This Thursday the Center for Middle East Studies and Partnerships is co-sponsoring with St Norbert College’s Norman Miller Center for Peace, Justice and Public Understanding, a roundtable discussion on the refugee crisis in Europe. The event takes place at 7:00pm in the Fort Howard Hall at St Norbert. Please share the information and attached flyer with interested students.
UW-Green Bay Associate Professor of Medieval History, Heidi Sherman, and Associate Professor of Fiber Arts, Alison Gates, will present “The Flax Project” Tuesday, Nov. 3, in the Grand Foyer of the Weidner Center for the Performing Arts on campus at 2420 Nicolet Drive.
Historian Sherman and textile artist Gates will share their experiences working across academic disciplines and across the ages as they perfect the art and practice of growing a fiber crop and processing the harvest on a college campus. Sherman and Gates, along with an outstanding undergraduate researcher, grew and processed their first successful crop in 2011. Since then, they have planted successful crops each year with a team of new students from History, Art and several other majors. The Flax Project is funded through grants from the UWGB Research Council, the Dean of Liberal Arts and Sciences, and the Office of the Provost.
After Thoughts begins with a 5 p.m. reception, followed by the Sherman and Gates’ presentation beginning at 5:45 p.m. Seating for After Thoughts is limited, so advanced registration is recommended. The cost of each program is $15. To reserve your spot, send a check (payable to UW-Green Bay Foundation) to: UW-Green Bay Foundation, CL 805, 2420 Nicolet Drive, Green Bay, WI 54311; or register online at https://secure.qgiv.com/for/afterthoughts. Walk-up registration also is an option.
Dr. Tim Mau
The next Global Studies conversation will be about most recent Canadian elections and their implications for the domestic and foreign policies of our next-door neighbor. It will take place on Thursday, October 29, 2-3pm in Room 103 of the University Union. Discussion will be led by Dr. Tim Mau, Professor of Canadian politics and public administration (University of Guelph, Canada). As you know, these discussions allow us, as campus, to have important and timely conversations about topical events and processes around the world.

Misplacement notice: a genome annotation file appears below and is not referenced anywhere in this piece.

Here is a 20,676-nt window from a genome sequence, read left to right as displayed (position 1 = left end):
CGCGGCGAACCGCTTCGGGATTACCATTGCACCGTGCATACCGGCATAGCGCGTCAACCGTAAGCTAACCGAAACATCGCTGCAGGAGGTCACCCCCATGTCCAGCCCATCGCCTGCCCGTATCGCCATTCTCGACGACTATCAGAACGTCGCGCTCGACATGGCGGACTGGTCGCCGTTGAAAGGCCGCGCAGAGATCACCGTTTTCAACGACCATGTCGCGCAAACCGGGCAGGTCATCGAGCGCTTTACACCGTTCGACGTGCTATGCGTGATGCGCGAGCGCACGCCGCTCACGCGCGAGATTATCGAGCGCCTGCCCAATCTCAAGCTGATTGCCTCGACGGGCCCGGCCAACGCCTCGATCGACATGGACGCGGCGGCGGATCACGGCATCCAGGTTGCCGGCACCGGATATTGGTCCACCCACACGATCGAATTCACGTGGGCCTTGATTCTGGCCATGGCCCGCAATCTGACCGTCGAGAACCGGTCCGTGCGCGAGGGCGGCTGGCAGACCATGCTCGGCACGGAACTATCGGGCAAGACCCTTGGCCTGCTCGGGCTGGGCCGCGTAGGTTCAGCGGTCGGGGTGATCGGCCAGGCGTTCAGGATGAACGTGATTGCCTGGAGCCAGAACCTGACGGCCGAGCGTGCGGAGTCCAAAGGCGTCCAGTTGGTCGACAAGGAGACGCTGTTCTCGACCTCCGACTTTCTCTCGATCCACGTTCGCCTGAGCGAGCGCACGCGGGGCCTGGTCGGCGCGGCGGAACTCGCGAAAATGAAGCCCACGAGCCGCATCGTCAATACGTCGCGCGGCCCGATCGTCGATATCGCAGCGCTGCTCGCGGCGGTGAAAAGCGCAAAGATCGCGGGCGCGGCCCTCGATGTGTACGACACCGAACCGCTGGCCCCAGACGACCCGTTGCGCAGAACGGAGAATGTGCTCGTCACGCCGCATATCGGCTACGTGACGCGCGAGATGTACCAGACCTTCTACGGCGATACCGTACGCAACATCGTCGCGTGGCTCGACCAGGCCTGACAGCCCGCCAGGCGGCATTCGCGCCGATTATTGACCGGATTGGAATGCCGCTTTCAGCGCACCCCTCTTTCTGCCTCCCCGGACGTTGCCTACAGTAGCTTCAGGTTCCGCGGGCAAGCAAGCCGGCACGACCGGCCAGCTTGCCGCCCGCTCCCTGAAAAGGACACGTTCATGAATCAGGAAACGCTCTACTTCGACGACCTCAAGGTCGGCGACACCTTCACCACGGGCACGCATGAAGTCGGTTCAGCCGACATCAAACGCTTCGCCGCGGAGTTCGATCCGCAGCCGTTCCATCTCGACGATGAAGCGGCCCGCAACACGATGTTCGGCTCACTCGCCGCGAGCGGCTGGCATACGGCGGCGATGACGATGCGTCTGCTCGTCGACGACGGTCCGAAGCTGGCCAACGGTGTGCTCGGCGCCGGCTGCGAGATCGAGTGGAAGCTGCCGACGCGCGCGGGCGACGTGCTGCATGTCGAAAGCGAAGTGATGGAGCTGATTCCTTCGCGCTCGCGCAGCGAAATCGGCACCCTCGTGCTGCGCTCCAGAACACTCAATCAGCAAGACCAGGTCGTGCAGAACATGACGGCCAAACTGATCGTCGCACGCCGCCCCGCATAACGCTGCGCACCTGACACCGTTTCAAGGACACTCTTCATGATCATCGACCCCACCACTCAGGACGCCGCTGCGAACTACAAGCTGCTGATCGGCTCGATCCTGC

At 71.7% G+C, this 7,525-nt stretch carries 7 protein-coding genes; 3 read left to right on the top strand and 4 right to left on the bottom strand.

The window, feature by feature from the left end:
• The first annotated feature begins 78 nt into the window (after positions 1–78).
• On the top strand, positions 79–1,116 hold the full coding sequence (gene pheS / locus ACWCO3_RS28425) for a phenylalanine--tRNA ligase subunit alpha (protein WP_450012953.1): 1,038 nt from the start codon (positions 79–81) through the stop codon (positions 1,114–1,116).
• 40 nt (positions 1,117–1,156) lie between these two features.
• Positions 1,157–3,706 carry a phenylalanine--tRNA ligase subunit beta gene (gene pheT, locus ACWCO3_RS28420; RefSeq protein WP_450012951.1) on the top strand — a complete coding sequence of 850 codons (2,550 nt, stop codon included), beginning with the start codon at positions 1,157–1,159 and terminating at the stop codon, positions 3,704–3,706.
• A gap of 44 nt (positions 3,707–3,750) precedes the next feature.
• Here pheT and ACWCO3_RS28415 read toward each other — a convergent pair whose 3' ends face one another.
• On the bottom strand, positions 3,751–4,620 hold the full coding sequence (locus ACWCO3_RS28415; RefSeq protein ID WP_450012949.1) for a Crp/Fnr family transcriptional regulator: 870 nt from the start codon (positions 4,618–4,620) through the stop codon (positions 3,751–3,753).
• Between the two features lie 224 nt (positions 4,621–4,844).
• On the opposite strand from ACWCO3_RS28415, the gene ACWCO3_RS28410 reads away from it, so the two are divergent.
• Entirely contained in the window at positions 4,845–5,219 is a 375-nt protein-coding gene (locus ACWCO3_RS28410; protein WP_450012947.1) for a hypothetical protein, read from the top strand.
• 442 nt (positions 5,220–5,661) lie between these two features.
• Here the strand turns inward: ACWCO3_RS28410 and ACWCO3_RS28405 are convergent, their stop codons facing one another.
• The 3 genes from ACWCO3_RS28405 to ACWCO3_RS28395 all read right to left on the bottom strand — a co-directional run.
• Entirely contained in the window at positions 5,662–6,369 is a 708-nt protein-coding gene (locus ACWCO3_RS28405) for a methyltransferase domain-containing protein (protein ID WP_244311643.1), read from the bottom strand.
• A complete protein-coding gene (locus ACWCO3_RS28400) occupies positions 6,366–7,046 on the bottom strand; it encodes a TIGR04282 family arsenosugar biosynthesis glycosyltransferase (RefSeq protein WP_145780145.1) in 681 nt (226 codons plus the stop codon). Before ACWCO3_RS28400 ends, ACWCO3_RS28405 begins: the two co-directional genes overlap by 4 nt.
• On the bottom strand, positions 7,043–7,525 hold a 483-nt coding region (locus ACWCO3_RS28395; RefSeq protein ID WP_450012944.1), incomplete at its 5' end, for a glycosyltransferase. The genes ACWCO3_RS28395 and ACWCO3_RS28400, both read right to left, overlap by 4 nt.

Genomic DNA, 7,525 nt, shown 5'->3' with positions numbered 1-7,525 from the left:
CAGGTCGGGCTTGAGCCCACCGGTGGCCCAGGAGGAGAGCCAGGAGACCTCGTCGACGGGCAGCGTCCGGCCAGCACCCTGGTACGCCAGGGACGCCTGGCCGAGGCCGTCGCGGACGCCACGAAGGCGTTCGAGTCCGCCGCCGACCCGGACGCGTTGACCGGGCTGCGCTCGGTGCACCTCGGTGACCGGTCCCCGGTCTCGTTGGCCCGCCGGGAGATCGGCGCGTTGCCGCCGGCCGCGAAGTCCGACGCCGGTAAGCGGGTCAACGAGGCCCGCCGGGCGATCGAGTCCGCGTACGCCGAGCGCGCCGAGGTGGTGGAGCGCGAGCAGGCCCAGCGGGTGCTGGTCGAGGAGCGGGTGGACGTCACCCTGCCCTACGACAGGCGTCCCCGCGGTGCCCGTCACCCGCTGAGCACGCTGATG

Award-winning poet and educator Lisa Fay Coutley returns to her undergraduate alma mater, UW-Green Bay, for a reading and question-and-answer session on Monday, Oct. 26.
The program, free and open to the public, is scheduled for 1 p.m. in the Christie Theatre on the lower level of the University Union, located on the campus at 2420 Nicolet Drive.
Coutley is an assistant professor of creative writing and poetry at Snow College in Utah. In January 2016, she will relocate to Eugene, Ore., for a half-year assignment as a visiting professor with the poetry and creative writing program at the University of Oregon.
Coutley will read from works including her debut poetry collection, Errata, published earlier this year by Southern Illinois University Press.
The fall session of the Great Books Discussion Group is scheduled to begin on Tuesday, September 8, 2015 at the Brown County Central Library, 515 Pine Street, downtown Green Bay. The group meets on the second Tuesday of the month at 6:30 p.m. in the library’s Board Room. Staff from the University of Wisconsin – Green Bay Department of Humanistic Studies leads the discussions.
||Title & Author
Edwin A. Abbott
||Notes from the Underground
||My Name is Red
||La pedagogia del oprimido (Pedagogy of the Oppressed)
The library offers many of these titles in a variety of formats. Copies can be reserved or downloaded from the library’s online catalog – visit www.browncountylibrary.org and click on the library card. These discussions are free and open to anyone interested in participating. Parking is free downtown after 6:00 p.m.